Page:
Netflix's foray into original programming is going pretty well. This year House of Cards, Orange Is the New Black, and Derek nabbed 31 nominations, which was more than Fox, AMC, and Showtime. And over the next two years the online streaming service is taking their original programming game to the next level, when they'll debut five different Marvel shows, a new Chelsea Handler talk show, an animated series for adults, a historical drama about Marco Polo, a zany comedy about two dudes falling in love, and a Wachowski Siblings sci-fi drama about telepathy.

Nevertheless, this post isn't about any of that. This post is about Netflix's first foray into original programming, and the fact that their chief content officer Ted Sarandos recently told USA Today that he is "positive that another season of Arrested Development is in the offing."

That's right, Arrested Development fans, Ted is positive. The only question is when it will happen.

Unfortunately, that's no small question. They didn't structure the last season of Arrested Development the way they did—as a series of concurrent, overlapping episodes—just to be clever. They did it because none of the cast members were available to shoot at the same time. And that, in turn, led to the main problem critics and fans had with Season 4: the characters were rarely on screen together at the same time.

Presumably, the folks at Netflix will want to avoid another season like that. So, presumably, that will make it harder to make Season 5 happen.

But hey, if Ted is optimistic, I'm optimistic.

Vince Vaughn May Sign on for Season 2 of ‘True Detective’

According to Variety, which has what real journalists like to call "sources," Vince Vaughn is in negotiations to star in Season 2 of HBO's smash hit limited series True Detective. And if this pans out, that's obviously some pretty fantastic news for Vaughn.

After a string of huge hits from 2003 through 2005 that includes Old School, Starsky & Hutch, Dodgeball, and The Wedding Crashers, Vaughn has hit a pretty serious drought that includes flops like Couples Retreat, The Watch, and The Internship. The man could definitely use a role that gives people a break from his fast-talking smart-ass schtick (and his laid back sidekick, Owen Wilson), and a show like True Detective, which brought on last year's McConnaissance—i.e., the renaissance of Matthew McConaughey—is perfect.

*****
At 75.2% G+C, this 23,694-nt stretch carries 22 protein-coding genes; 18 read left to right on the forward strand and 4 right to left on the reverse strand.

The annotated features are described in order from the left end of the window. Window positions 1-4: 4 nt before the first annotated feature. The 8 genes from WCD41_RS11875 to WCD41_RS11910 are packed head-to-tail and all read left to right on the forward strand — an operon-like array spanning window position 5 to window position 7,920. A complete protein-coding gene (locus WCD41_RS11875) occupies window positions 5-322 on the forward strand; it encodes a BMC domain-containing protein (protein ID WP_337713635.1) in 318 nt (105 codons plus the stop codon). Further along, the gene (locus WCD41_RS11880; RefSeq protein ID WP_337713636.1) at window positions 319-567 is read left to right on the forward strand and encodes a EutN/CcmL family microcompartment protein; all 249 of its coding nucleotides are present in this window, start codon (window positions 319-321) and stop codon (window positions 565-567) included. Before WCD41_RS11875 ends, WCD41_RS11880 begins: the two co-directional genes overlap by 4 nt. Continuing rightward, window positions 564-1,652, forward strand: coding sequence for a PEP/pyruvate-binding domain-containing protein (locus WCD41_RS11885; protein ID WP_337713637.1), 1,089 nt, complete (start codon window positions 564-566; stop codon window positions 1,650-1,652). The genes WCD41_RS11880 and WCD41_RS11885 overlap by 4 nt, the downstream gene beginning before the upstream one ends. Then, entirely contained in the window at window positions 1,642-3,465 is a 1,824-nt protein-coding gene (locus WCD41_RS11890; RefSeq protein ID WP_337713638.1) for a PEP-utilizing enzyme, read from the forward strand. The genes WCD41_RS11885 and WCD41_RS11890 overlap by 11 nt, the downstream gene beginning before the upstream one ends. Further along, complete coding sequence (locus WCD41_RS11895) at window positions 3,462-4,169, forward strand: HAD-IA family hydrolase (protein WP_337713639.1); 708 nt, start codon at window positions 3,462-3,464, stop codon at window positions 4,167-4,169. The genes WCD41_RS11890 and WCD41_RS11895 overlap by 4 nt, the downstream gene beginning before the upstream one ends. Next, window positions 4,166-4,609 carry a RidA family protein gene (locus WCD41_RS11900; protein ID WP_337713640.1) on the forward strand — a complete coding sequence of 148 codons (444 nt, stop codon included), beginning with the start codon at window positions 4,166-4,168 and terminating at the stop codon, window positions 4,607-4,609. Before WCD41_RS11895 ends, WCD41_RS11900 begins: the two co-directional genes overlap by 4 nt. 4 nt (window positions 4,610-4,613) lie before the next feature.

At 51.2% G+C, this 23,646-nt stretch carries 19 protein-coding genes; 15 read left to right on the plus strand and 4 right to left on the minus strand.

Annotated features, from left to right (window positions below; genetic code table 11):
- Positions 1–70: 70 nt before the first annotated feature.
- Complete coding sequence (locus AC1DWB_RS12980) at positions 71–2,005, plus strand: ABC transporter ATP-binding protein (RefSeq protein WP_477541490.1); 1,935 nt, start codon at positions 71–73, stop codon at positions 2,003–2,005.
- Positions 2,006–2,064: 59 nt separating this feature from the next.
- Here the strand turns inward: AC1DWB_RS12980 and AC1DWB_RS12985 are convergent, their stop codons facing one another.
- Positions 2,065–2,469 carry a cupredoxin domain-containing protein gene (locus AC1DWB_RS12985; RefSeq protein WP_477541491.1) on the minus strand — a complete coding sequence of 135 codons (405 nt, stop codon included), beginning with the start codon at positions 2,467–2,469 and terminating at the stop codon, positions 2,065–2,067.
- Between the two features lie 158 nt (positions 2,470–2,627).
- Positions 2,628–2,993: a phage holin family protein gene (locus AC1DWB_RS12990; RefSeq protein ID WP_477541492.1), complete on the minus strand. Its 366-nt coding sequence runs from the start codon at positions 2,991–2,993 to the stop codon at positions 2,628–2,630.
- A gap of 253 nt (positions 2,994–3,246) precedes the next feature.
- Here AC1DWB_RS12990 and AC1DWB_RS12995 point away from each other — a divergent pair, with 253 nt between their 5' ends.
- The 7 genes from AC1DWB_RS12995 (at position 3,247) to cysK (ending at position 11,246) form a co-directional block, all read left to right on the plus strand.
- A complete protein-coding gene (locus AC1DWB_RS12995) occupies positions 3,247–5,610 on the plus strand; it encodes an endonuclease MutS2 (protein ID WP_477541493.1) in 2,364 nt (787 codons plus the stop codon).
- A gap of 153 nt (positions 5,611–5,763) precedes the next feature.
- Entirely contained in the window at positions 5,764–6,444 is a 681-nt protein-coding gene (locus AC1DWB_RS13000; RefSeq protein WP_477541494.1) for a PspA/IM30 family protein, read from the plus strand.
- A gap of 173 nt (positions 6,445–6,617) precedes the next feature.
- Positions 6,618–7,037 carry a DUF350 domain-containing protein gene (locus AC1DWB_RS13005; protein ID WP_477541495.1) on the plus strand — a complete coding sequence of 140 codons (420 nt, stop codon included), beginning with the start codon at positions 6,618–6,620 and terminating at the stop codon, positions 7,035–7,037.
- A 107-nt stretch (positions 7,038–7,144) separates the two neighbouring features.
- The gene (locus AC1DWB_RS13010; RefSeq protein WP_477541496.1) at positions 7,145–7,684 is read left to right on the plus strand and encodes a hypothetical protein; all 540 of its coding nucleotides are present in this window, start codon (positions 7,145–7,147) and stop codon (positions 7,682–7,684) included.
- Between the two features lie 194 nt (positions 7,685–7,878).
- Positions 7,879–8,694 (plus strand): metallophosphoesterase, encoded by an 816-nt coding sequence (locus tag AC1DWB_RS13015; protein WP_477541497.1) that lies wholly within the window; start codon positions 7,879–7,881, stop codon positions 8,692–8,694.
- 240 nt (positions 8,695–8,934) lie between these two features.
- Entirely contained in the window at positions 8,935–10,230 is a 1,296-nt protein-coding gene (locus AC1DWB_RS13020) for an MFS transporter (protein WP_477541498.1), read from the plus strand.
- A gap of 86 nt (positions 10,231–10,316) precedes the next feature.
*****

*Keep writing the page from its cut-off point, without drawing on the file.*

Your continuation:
There's no word yet on what role Vaughn would play in Season 2 of True Detective, but we do know the show's producers are trying to rope in Colin Farrell and Taylor Kitsch (plus a female actor to be named later) to play detectives. So my money is on Vaughn playing the bad guy. Which would be fantastic. The guy couldn't hold a candle to Tony Perkins in 1998 Psycho remake, but he was still pretty damn creepy.

Stay tuned, True Detectives fans.

 

Season 2 of ‘Fargo’ Will Be a Prequel Set in 1979

We already knew (well, suspected) FX was going to order a second season of the Coen Brothers' Fargo. What we didn't know was what that second season would be like. Would they follow the lead of other popular "limited series" like True Detective and introduce an entirely new storyline and cast, or would they make like American Horror Story and keep the same actors but have them play different characters?

Well, now we know the answer. According to executive producer Noah Hawley, the second will take place in 1979. However, while there will be a completely new storyline and murder(s), Season 2 won't be completely unrelated to Season 1, because it will center around a 33-year-old Lou Solverson readjusting to life after Vietnam.

If you're a fan of the show, you know who that is. However, if you haven't checked it out yet, Lou Solverson (played by Keith Carradine in Season 1) is the diner-owning father of lead character Deputy Molly Solverson, the role for which Allison Tolman was nominated for an Emmy this year. And yes, the shift back in time means the beloved Tolman will not be back.

That will undoubtedly disappoint some viewers. However, the fact that the second season will be about Deputy Solverson's dad suggests it may provide some interesting back story for the characters of Season 1. And it also suggests that it is possible Tolman might return in a future season.

But let's not get ahead of ourselves. For now, just get ready to relive 1979.

[via]